Lawmakers work late into Tuesday, as 2019-20 budget moves forward

The Capitol building in Harrisburg (Capital-Star photo by Sarah Anne Hughes)

The General Assembly moved at a breakneck pace Tuesday night toward wrapping up their work on the 2019-20 state budget, as the House and Senate advanced several pieces of legislation.

The Pennsylvania House advanced, with minor controversy, appropriations legislation for the state’s four state-related universities — Penn State, the University of Pittsburgh , Temple, and Lincoln universities. Their budgets all increased by 2 percent.

Some Philadelphia lawmakers took issue with Temple’s planned expansion into the local neighborhood, but the biggest controversy came on the vote for Pitt’s appropriation.

Pennsylvania House passes $34 billion budget proposal without widespread Democratic support

A report in the Washington Examiner earlier this month sparked concerns among Republicans who oppose abortion access, after it was reported that Pitt had used fetal tissue in its research

A total of 32 Republicans voted against Pitt’s appropriation, with a few lawmakers changing their ayes to nays. State-related appropriations need a two-thirds majority to pass. The bill had more than 30 votes to spare.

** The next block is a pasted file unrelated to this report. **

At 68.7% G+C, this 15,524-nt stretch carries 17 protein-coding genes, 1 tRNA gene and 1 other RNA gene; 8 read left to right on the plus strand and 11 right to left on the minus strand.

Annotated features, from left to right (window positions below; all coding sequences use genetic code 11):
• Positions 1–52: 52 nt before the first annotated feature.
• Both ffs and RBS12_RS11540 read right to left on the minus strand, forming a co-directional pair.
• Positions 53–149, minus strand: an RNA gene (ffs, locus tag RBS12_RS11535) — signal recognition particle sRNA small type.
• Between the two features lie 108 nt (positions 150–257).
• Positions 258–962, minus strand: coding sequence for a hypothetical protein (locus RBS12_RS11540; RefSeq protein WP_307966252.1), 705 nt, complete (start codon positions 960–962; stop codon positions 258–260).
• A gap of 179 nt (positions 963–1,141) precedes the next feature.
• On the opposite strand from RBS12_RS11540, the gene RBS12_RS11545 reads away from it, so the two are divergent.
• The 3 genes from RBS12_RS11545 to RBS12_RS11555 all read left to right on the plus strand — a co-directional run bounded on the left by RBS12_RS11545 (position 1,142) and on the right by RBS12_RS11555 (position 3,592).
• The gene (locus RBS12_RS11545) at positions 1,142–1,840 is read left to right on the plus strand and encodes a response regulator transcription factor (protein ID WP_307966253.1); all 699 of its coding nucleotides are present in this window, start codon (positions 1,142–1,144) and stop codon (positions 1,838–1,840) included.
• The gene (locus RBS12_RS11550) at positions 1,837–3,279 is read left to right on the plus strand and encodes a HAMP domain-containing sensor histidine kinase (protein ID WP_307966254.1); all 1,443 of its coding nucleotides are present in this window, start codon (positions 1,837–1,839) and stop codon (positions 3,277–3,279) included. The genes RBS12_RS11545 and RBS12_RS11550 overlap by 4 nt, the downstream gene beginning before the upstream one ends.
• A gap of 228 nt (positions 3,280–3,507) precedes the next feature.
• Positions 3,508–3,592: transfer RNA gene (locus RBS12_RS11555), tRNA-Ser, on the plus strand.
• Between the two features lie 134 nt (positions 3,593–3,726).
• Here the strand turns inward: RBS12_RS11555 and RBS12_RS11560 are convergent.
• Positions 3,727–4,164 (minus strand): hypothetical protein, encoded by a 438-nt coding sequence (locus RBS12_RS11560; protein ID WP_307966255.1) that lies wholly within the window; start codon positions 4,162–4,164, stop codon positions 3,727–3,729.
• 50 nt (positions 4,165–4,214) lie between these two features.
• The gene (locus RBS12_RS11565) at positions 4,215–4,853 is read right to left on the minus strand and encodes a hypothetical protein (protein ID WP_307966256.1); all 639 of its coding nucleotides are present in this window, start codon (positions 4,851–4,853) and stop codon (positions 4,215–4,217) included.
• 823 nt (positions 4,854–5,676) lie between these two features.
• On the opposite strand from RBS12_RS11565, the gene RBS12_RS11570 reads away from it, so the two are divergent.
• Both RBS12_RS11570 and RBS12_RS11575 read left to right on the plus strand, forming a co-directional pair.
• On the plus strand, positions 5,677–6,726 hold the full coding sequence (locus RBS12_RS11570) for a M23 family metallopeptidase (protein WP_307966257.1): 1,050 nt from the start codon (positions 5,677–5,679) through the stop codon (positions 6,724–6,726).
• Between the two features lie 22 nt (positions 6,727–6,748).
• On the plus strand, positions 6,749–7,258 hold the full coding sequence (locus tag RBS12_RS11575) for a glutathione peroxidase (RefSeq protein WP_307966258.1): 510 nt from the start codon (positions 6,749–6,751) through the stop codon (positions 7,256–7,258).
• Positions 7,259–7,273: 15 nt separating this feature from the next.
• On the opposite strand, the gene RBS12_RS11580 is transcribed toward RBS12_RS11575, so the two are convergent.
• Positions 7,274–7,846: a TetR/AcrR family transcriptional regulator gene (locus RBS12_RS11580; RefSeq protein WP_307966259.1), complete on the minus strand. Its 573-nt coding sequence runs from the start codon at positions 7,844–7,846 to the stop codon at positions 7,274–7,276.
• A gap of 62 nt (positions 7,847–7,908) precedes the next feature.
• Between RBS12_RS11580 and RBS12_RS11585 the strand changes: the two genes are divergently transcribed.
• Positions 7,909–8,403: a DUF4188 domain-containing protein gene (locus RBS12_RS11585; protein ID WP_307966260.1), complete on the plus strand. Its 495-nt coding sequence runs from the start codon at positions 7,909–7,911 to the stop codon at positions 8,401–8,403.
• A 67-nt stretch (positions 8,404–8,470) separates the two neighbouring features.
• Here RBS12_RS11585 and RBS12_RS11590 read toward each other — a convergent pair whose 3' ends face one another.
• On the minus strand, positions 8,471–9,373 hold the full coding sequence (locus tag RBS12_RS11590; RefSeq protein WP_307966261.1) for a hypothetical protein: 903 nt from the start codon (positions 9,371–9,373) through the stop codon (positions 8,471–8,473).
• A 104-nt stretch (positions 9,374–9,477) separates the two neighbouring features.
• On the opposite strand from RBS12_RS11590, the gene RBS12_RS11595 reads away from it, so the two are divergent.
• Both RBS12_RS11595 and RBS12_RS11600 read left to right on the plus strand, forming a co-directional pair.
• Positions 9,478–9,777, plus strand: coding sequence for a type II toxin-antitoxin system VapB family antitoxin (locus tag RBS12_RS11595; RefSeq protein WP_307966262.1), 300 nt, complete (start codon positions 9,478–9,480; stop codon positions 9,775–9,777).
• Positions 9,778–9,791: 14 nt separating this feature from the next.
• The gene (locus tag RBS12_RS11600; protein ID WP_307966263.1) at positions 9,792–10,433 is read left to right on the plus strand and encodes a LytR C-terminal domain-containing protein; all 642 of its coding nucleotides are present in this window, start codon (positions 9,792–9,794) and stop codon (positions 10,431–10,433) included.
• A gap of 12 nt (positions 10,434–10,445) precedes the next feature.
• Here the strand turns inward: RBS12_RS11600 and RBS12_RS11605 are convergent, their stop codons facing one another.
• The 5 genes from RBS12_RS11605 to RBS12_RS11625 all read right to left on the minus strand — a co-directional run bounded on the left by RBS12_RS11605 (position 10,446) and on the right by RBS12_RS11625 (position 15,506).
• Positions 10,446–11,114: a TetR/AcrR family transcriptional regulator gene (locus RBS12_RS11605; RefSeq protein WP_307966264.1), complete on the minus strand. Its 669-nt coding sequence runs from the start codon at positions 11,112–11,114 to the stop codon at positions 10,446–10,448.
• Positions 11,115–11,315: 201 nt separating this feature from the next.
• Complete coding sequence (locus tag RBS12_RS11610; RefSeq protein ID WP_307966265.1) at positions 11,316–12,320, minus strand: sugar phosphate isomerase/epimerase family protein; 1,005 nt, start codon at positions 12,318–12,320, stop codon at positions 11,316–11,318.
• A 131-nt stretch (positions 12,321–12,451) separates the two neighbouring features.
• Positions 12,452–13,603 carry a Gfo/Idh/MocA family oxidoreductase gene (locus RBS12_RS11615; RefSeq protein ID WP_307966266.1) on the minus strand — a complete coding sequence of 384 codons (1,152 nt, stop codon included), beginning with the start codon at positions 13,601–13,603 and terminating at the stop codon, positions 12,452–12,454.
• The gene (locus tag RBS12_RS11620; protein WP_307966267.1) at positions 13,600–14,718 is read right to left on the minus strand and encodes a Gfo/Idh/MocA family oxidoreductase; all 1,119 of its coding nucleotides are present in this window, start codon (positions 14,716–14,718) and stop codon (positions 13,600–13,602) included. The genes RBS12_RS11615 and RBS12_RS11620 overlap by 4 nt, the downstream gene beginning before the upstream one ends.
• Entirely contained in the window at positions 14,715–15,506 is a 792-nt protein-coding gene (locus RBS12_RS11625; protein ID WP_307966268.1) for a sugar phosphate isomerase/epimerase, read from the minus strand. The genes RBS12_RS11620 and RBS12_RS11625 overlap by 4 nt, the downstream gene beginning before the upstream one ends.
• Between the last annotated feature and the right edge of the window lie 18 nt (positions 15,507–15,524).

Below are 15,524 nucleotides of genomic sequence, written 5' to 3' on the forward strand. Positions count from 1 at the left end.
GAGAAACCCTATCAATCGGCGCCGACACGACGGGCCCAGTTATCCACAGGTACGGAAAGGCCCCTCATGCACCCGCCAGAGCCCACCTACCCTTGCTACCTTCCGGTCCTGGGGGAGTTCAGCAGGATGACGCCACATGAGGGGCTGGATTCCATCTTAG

The House also considered two budget-enabling bills that would amend the school and human services codes. 

The Senate Appropriations Committee advanced the House-passed spending plan and state-related university legislation to the upper chamber’s floor, where it received first consideration.

The committee vote signaled the Senate’s first endorsement of the 2019-20 budget, which the chamber must consider on three days before sending it to the governor’s desk.

Since first consideration fell on a Tuesday, the earliest the Senate can advance the budget is Thursday, said Senate Republican spokeswoman Jenn Kocher.

On Wednesday, the Senate will consider a controversial bill to eliminate the state’s General Assistance program, which provides small sums of cash to people with temporary and permanent disabilities.

Senators voted on partisan lines to advance that bill on Tuesday night. 

House Speaker Mike Turzai, R-Allegheny, said the chamber would be in session Saturday to continue budget votes.

LEAVE A REPLY

Please enter your comment!
Please enter your name here